How and Where to Play Oklahoma Gin
Oklahoma Gin is one of the more popular variants of Rummy and is played online for real money at the world’s largest online Rummy website, RummyRoyal.com.
About Oklahoma Gin – Game History
Unlike traditional rummy, Oklahoma Gin is played without laying down matching cards, called “melds”, until the end of the round. For those familiar with Gin Rummy, Oklahoma Gin is very similar. According to an article by David Patlett, Gin Rummy was devised by Elwood T. Baker” at the suggestion of his son in 1909, and the name was a play on the “alcoholic affinity of rum and gin”.
It has also been said, elsewhere, that Oklahoma Gin was named after the inventor’s favorite drink, and has been around since the 19th century in New york. This “saying”, of course, would not apply to Elwood T. Baker, a Whist teacher, nor would it apply to his son. People say many things, maybe after imbibing in their alcohol of choice. Be that as it may, it is a fun and challenging variation of rummy.
How to Play Oklahoma Gin
Oklahoma Gin is played with a standard 52 card deck without jokers. Aces in this game are always low and always count as one. The object of the game is to have as low a value of cards that do not match, called “deadwood”, at the end of play, whether you initiate the end of play or not. This is explained below. Play begins with the deal – if there are two players, they each receive ten cards, and when there are three or four players, they each receive seven. Draw and discard is an apt phrase here, because that is how the game is played until the end of the round, at which time the round ends in one of three ways:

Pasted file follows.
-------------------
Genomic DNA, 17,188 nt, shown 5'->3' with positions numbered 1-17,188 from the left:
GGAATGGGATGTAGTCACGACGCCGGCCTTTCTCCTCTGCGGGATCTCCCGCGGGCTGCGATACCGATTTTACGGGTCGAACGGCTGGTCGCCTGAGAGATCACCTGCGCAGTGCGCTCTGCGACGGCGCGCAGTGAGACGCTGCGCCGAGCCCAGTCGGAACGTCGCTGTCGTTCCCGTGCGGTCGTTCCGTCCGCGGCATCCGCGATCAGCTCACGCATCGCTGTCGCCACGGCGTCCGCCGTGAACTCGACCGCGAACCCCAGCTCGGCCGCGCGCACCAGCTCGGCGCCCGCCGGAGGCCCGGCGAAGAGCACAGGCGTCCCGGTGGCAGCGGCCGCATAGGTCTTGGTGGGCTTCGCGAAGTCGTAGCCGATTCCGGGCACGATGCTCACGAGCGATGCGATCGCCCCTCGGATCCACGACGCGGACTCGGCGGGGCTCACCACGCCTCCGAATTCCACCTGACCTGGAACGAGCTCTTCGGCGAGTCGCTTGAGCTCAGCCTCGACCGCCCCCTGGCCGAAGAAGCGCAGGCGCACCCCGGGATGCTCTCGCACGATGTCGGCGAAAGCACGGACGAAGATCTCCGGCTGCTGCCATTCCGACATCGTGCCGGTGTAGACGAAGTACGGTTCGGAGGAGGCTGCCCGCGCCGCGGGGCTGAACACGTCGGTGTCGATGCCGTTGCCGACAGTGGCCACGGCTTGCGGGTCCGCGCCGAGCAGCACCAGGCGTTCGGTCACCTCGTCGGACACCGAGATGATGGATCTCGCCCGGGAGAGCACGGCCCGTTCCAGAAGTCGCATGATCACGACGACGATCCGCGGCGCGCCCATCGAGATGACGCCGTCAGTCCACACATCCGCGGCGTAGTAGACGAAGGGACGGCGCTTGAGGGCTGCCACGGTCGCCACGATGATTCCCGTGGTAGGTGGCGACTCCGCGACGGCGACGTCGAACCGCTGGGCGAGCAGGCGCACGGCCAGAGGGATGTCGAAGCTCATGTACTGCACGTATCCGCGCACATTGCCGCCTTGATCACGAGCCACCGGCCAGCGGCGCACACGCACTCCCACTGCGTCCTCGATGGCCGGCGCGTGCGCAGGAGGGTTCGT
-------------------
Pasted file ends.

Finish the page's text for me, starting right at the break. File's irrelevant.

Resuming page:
1. Gin – a player forms melds until his final card which he lays down in the Knock area. Once this is done, the other players determine the value of the deadwood cards left in their hands after they lay down what melds they had formed and what additions they can apply to the Gin caller’s original melds.
2. Knock – a player forms melds with the majority of his cards and his deadwood is below the amount he is allowed, which varies according to the first upturned card in the discard pile
3. Undercut – the same conditions as above, except, if an opponent winds up with a lower deadwood count than the knocker, he has “undercut” him. In that case, the player who knocked suffers an additional penalty of 25 points in addition to the card value of the knocker’s deadwood count.
The main difference, and it is important to remember, is that in Oklahoma Gin, the maximum value of deadwood cards in a knocker’s hand is determined by the original card turned up to form the discard pile. So, if that card is, say, a seven, then that is the deadwood limit – if a nine, then the deadwood is limited to nine.
An interesting point is that a player may add his deadwood (non matched cards) to the knocker’s original meld even if another player has already done so. He cannot add his deadwood to another player’s addition to the knocker’s meld. This can be demonstrated very easily. The knocker lays down the meld of 6H – 7H – 8H. The other players may add a 5H or a 9H from their deadwood without regard to what any other player adds. But if another player adds both the 5H and the 9H, no one after may add to that 5H or 9H, as they can only build on the knocker.
Play Oklahoma Gin Online
To get started playing Oklahoma Gin online for real money visit the RummyRoyal website.